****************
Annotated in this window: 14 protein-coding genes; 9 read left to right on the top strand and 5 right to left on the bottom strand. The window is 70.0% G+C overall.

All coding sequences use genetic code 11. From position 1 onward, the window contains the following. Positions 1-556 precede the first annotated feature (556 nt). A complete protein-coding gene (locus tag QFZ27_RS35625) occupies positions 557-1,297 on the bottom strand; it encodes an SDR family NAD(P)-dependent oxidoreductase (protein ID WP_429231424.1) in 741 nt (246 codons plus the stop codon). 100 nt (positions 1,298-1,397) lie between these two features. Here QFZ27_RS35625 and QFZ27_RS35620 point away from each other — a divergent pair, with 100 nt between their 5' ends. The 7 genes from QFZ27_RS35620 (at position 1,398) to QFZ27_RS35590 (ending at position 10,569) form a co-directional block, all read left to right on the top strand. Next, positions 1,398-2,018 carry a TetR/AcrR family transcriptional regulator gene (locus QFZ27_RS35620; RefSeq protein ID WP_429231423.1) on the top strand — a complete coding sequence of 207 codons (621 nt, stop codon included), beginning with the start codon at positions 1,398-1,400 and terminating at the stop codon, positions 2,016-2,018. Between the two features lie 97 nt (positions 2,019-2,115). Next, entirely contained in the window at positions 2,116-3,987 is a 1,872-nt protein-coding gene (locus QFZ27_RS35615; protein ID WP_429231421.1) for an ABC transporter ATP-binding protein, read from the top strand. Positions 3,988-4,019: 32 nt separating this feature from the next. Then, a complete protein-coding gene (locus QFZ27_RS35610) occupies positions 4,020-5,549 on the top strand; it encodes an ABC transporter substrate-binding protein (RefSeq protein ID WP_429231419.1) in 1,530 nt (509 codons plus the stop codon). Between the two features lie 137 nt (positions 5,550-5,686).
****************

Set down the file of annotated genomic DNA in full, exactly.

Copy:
Annotated in this window: 14 protein-coding genes; 9 read left to right on the top strand and 5 right to left on the bottom strand. The window is 70.0% G+C overall.

All coding sequences use genetic code 11. From position 1 onward, the window contains the following. Positions 1-556 precede the first annotated feature (556 nt). A complete protein-coding gene (locus tag QFZ27_RS35625) occupies positions 557-1,297 on the bottom strand; it encodes an SDR family NAD(P)-dependent oxidoreductase (protein ID WP_429231424.1) in 741 nt (246 codons plus the stop codon). 100 nt (positions 1,298-1,397) lie between these two features. Here QFZ27_RS35625 and QFZ27_RS35620 point away from each other — a divergent pair, with 100 nt between their 5' ends. The 7 genes from QFZ27_RS35620 (at position 1,398) to QFZ27_RS35590 (ending at position 10,569) form a co-directional block, all read left to right on the top strand. Next, positions 1,398-2,018 carry a TetR/AcrR family transcriptional regulator gene (locus QFZ27_RS35620; RefSeq protein ID WP_429231423.1) on the top strand — a complete coding sequence of 207 codons (621 nt, stop codon included), beginning with the start codon at positions 1,398-1,400 and terminating at the stop codon, positions 2,016-2,018. Between the two features lie 97 nt (positions 2,019-2,115). Next, entirely contained in the window at positions 2,116-3,987 is a 1,872-nt protein-coding gene (locus QFZ27_RS35615; protein ID WP_429231421.1) for an ABC transporter ATP-binding protein, read from the top strand. Positions 3,988-4,019: 32 nt separating this feature from the next. Then, a complete protein-coding gene (locus QFZ27_RS35610) occupies positions 4,020-5,549 on the top strand; it encodes an ABC transporter substrate-binding protein (RefSeq protein ID WP_429231419.1) in 1,530 nt (509 codons plus the stop codon). Between the two features lie 137 nt (positions 5,550-5,686).